In the past year, he spent over $2,500 to upgrade his 10 terminals with the latest Microsoft software, and shuts the café by 8:30 p.m. instead of midnight as he once did. "We are always doing business with fear," says Chitalia. With the cops dropping in four times in the past eight months, Chitalia plans to install a closed-circuit television to appease them. He's already begun dabbling in stocks as an alternative in case business becomes untenable.
The clampdown has become more visible in Mumbai in the past six months. Five years ago, the city was the largest cybercafé market in India, with a 20% share. There are only 600 outlets left in the city, down from 2,000, a 70% drop since 2006. The shrinking numbers are also attributed to the growing affordability of home PCs. In the past two years, average PC prices have fallen to $420 from $930.
Shades of BlackBerry Eavesdropping
At the same time, higher real estate costs, registration fees, a dwindling clientele, and the constant fear of cops swooping down are forcing entrepreneurs to wind up their businesses. "There is no one reason to trigger a raid. It could be a bomb blast, an abusive mail complaint, or even a tip-off on adult sites' usage," says Dilip Sawant, a cybercafé owner and activist. On July 3, complaints about an abusive mail in Panaji, the capital of Goa, led authorities to issue orders for cafés owners to provide customer identity information throughout the northern part of the state. "Every country nails Internet users based on circumstantial evidence, but nobody creates an uproar like in India," says Saboo of the Internet providers' association.
That's nothing new. There was pandemonium in March 2008, when India decided to eavesdrop on BlackBerry phone users (BusinessWeek, 3/21/08).
The Indian telecommunications department told telecom carriers, Internet service providers, and BlackBerry manufacturer Research in Motion (RIM) of Canada that it wanted to eavesdrop on the calls and e-mails from every BlackBerry in the country. The reason, said intelligence officials, was that terrorists using BlackBerrys were avoiding detection. Four months later, New Delhi and RIM are still fumbling for a solution.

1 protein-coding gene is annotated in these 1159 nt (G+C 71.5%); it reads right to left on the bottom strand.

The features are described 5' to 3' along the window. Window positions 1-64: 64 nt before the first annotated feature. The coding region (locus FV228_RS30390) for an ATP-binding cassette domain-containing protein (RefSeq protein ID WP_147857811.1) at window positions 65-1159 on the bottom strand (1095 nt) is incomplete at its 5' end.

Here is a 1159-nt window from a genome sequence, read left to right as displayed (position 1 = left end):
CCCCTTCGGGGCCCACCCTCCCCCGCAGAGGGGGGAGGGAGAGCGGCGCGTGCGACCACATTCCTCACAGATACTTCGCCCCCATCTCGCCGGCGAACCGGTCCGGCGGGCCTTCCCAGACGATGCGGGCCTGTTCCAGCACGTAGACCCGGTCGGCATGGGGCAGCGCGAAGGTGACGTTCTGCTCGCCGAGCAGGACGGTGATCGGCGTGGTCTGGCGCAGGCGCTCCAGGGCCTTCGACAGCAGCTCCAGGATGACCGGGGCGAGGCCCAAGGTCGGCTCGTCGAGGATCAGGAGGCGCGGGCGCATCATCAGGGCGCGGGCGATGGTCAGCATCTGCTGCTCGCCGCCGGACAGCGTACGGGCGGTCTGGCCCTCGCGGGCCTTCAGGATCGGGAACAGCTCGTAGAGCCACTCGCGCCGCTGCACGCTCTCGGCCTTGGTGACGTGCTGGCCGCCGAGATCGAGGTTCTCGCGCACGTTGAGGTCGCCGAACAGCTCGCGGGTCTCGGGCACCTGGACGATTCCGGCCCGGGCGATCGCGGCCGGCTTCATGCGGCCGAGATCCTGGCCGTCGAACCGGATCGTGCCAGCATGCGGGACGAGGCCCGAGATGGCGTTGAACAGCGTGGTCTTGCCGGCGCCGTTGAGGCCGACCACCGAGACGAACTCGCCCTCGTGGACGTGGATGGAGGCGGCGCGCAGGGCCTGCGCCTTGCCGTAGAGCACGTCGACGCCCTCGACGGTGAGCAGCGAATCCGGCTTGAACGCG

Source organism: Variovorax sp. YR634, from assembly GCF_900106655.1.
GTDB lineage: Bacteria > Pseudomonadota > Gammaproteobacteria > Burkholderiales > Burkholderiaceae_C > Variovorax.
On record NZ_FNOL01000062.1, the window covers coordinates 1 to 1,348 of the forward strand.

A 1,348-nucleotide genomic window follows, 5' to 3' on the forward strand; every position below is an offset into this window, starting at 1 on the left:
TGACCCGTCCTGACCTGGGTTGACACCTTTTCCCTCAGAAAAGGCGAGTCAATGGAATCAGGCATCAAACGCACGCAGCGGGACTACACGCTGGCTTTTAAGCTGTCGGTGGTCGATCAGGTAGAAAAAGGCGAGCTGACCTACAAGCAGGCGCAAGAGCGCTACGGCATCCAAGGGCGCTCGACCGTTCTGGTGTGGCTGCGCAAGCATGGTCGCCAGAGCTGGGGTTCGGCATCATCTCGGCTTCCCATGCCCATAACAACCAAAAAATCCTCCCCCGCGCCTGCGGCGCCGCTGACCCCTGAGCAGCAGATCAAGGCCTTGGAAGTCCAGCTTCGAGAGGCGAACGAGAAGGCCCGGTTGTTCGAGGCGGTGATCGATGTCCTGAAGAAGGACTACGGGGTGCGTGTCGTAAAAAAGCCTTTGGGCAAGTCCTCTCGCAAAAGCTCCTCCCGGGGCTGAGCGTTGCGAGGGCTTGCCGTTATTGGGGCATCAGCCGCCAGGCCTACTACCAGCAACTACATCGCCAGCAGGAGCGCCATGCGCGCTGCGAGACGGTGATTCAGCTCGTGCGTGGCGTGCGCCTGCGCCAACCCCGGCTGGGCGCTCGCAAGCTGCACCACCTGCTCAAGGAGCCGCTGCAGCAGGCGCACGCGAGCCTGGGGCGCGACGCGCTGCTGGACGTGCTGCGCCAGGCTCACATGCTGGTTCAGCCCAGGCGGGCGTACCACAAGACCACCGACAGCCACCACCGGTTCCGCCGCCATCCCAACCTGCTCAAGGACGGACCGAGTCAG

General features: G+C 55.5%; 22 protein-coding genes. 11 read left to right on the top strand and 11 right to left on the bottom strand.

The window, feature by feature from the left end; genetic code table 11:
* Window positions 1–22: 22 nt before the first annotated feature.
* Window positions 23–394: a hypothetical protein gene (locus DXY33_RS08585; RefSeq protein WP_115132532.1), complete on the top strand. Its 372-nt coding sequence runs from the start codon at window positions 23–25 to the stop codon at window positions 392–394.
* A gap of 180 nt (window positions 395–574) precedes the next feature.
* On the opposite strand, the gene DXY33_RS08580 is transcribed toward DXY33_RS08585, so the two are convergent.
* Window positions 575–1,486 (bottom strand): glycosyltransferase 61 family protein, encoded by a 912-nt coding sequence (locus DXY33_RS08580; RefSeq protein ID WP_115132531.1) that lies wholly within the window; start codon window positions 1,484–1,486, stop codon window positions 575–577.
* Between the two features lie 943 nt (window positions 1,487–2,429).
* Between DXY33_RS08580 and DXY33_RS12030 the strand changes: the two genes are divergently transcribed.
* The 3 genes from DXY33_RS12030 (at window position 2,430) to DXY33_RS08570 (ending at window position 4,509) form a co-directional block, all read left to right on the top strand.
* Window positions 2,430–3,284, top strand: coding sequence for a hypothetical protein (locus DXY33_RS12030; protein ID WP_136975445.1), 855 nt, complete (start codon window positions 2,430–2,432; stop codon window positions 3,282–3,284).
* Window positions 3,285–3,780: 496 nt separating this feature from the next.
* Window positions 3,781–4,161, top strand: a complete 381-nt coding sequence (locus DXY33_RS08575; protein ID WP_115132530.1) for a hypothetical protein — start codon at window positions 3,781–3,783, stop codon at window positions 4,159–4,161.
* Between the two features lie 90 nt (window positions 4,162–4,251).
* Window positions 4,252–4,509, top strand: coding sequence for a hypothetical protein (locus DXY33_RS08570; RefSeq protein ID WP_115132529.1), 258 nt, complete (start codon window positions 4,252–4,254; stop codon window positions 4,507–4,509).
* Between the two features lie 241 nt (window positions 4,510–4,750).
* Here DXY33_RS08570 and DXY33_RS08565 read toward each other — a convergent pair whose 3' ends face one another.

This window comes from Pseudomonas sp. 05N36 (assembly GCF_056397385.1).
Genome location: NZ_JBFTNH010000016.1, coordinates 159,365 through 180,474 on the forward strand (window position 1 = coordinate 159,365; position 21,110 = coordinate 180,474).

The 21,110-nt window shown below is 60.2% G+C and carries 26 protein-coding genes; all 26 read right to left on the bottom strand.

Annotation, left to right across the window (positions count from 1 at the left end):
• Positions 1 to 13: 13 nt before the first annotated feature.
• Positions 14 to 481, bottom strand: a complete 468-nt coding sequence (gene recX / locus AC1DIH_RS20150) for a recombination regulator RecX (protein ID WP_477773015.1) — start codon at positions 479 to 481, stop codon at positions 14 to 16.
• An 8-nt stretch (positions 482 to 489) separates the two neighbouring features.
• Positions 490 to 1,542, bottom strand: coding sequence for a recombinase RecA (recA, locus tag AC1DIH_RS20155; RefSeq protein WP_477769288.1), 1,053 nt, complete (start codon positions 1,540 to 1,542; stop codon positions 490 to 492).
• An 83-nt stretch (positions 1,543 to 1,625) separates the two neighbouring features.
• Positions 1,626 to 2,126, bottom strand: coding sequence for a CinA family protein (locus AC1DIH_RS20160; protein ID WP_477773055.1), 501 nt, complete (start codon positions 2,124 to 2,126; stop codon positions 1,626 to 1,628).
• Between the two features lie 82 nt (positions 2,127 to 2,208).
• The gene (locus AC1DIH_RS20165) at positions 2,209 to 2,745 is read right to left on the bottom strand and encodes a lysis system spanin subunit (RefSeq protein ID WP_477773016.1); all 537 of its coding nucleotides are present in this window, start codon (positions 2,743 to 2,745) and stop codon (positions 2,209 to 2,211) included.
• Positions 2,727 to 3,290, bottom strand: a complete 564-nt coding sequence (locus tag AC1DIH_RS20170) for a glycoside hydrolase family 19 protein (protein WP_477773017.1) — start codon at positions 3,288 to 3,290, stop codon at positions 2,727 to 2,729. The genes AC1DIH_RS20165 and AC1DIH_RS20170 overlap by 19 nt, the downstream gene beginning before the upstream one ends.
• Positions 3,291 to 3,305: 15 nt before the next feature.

Getting Rid of Pirated Software
But not all cybercafé patrons are wary about giving out information. "I'm game to divulge details if that's the way to prevent misuse," says Nimisha Parekh, a college student and cybercafé regular. Indeed, some say it's a positive sign for the authorities, who are going all out to bring some method to an unregulated business that survived on fake software. It also means a lot to Microsoft, which is struggling to curtail the rampant use of pirated software. "Unfortunately, this business is taken lightly by entrepreneurs. Monetizing legal software is critical to our mission," says Latif Nathani, general manager, Unlimited Potential group at Microsoft India.
Also, concerted attempts are under way to bring digital communication to rural India. In the past eight years, over 100 projects were announced to bring connectivity to the rural masses. The lack of bandwidth stalled the projects' expansion. In May 2008, New Delhi said it would invest $2 billion to set up 112,000 broadband centers in rural India this year. "Given India's diversity, there is a need to bring computing experience to a large part of the population," says Pranav Roach, president, Hughes Network Systems India. Hughes, which has so far built a network of 2,000 Net kiosks in India, plans to scale up to 20,000 by end 2009. "It's all about content, connectivity, and operator. The game's just begun," he adds.